8. 4 out of 5

    Bonnie

    I really wanted to like this book more than I did. It was a gift from a friend, from halfway around the world. It's signed by the author. It's about libraries! What's not to like? Unfortunately, the book was rather dry and erudite for my tastes. Interesting or amusing anecdotes scattered throughout the book kept me reading, but it felt really disjointed overall, like the author was listing examples without expounding on them. The book would've benefited from either editing down or expanding to a I really wanted to like this book more than I did. It was a gift from a friend, from halfway around the world. It's signed by the author. It's about libraries! What's not to like? Unfortunately, the book was rather dry and erudite for my tastes. Interesting or amusing anecdotes scattered throughout the book kept me reading, but it felt really disjointed overall, like the author was listing examples without expounding on them. The book would've benefited from either editing down or expanding to a longer book. This endless bouncing from subject to subject then made the 12 straight pages on Tolkien's Middle-Earth libraries and books look really out of place. If nothing else, I will take away the inscription above the bookshelves at the Great Library of Alexandria: "The place for the cure of the souls." I had the pleasure of visiting two amazingly beautiful libraries in 2017 and, along with bookstores and chocolate shops, I will be adding searches for local libraries whenever I travel from here on out.

  9. 4 out of 5

    Tundra

    3 1/2 stars. Thanks to Goodreads and Text Publishing for my copy. What I liked best about this book were the quirky anecdotes about libraries and the bibliophiles who created them and what I struggled with was the vast amount of detail and dates and the rapidity in which they were delivered. I understand it’s a vast topic but I just can’t absorb that amount of detail. Most of all though I wanted pictures (maybe it’s just the visual learner in me)! As I was reading I had to Google images of the l 3 1/2 stars. Thanks to Goodreads and Text Publishing for my copy. What I liked best about this book were the quirky anecdotes about libraries and the bibliophiles who created them and what I struggled with was the vast amount of detail and dates and the rapidity in which they were delivered. I understand it’s a vast topic but I just can’t absorb that amount of detail. Most of all though I wanted pictures (maybe it’s just the visual learner in me)! As I was reading I had to Google images of the libraries that were being mentioned in order to comprehend the appearance, vastness and sheer volume of books in them. For me, this is a book best dipped in and out of. It is well researched and provides a fascinating insight into the reality and fakery of books. Now what I would really like to do is visit some of these libraries, they are truely spectacular.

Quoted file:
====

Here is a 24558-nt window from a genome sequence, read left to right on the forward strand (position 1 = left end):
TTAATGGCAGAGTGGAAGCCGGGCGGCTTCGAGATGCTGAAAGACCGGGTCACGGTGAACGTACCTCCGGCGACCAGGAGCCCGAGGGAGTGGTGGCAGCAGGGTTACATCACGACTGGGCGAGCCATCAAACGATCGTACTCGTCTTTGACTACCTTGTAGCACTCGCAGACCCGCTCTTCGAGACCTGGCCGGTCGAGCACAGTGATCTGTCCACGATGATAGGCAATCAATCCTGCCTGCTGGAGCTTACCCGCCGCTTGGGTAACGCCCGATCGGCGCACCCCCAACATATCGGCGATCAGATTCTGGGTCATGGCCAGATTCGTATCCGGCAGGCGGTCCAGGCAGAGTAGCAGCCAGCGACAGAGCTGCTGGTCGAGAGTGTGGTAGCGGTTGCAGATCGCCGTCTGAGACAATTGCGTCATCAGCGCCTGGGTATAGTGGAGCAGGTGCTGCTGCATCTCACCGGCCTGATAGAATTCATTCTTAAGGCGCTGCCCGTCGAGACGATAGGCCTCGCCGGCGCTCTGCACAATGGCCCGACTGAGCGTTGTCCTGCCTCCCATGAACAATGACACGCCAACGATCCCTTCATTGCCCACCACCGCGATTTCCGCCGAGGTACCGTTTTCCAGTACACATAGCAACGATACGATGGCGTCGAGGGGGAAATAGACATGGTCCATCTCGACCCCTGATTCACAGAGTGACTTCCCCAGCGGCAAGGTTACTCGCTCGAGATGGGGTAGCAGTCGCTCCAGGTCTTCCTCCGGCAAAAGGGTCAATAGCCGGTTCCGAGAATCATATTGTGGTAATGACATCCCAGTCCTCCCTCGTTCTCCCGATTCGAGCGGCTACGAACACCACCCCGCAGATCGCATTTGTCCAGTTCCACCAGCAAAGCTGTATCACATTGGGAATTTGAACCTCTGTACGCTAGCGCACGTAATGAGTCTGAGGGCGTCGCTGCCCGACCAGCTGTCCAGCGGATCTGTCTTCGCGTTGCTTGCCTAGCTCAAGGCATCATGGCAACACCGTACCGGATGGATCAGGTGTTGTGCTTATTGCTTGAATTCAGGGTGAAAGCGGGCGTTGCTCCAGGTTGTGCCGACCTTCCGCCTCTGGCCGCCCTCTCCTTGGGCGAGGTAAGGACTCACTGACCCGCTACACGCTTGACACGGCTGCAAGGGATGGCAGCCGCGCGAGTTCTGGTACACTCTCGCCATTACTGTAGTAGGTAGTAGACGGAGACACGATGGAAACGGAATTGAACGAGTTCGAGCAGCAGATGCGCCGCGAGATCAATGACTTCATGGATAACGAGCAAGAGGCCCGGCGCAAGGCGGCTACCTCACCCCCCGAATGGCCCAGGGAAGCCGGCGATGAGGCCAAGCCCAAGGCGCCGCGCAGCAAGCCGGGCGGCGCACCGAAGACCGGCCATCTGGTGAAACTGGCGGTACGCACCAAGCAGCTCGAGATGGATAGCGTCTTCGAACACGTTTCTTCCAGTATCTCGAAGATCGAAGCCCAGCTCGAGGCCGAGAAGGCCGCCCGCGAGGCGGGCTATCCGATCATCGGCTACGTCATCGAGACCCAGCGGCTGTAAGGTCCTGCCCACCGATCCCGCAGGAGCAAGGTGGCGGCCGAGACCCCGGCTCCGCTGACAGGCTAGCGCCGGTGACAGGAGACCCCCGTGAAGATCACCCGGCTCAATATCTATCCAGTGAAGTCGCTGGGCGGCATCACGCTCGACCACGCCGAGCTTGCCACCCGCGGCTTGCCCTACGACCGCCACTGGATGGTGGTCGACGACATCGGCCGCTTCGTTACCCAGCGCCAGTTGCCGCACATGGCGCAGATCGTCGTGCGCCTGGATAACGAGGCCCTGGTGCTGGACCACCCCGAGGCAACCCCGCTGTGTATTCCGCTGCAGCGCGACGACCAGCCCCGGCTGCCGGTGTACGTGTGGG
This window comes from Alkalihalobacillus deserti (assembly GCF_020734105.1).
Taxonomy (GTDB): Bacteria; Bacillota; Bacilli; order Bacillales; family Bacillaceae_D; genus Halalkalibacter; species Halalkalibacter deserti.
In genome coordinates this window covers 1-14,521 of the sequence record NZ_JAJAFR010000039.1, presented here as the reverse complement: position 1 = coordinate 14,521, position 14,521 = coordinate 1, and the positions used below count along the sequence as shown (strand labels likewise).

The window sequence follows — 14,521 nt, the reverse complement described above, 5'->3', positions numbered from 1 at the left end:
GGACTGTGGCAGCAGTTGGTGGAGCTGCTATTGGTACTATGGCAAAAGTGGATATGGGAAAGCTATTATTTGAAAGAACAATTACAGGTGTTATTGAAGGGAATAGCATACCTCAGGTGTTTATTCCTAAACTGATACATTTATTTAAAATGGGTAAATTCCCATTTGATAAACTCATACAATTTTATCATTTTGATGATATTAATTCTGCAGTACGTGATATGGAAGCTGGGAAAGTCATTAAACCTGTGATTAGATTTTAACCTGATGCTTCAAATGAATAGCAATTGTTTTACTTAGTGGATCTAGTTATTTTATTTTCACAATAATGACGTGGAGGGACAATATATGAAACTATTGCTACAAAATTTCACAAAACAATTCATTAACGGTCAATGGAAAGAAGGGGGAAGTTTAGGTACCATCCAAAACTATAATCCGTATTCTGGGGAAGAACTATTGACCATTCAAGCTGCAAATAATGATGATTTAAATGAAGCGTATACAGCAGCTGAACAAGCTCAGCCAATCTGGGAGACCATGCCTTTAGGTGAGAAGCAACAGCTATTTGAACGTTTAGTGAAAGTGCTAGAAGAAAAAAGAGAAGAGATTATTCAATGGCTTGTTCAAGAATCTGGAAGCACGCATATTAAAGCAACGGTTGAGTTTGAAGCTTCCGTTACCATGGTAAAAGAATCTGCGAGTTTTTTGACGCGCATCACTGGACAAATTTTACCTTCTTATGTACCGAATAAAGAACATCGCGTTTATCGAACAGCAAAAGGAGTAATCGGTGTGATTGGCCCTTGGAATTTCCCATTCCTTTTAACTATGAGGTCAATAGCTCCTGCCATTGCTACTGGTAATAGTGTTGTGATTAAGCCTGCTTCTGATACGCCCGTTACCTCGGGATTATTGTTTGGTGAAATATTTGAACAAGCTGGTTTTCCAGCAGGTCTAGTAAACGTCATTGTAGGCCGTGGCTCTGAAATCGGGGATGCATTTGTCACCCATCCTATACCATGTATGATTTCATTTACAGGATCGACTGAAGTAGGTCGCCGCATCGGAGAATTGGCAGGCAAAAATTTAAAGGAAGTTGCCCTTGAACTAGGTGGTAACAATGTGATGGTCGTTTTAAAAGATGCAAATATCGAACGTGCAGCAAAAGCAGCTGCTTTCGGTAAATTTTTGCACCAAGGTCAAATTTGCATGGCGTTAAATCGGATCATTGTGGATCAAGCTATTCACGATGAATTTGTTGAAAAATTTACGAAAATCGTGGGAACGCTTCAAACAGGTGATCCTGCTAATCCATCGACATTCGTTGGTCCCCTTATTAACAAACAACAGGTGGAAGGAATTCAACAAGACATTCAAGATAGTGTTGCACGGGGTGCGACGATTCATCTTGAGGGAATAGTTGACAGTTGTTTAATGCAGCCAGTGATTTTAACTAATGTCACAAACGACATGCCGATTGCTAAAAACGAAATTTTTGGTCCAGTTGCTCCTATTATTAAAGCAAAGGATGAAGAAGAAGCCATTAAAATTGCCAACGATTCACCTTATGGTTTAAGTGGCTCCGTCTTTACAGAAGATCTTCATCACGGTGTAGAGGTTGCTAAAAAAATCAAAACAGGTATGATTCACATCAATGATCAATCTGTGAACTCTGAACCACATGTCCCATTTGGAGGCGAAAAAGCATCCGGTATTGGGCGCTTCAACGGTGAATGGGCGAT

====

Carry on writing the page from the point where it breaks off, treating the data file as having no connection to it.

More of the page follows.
10. 4 out of 5

    Bethany Kok

    A totally unstructured amble through the history of books and libraries, full of name-dropping and unexplained references. I should have stopped when I realized there were no citations or footnotes. The author barely touches on non-Western libraries but devotes more than a chapter to Tolkien's treatment of books and libraries in Middle Earth. Paragraphs are awkwardly linked and feature segues only a hair less clumsy and lurching than "speaking of ..." There must be a better book about the histor A totally unstructured amble through the history of books and libraries, full of name-dropping and unexplained references. I should have stopped when I realized there were no citations or footnotes. The author barely touches on non-Western libraries but devotes more than a chapter to Tolkien's treatment of books and libraries in Middle Earth. Paragraphs are awkwardly linked and feature segues only a hair less clumsy and lurching than "speaking of ..." There must be a better book about the history of libraries out there.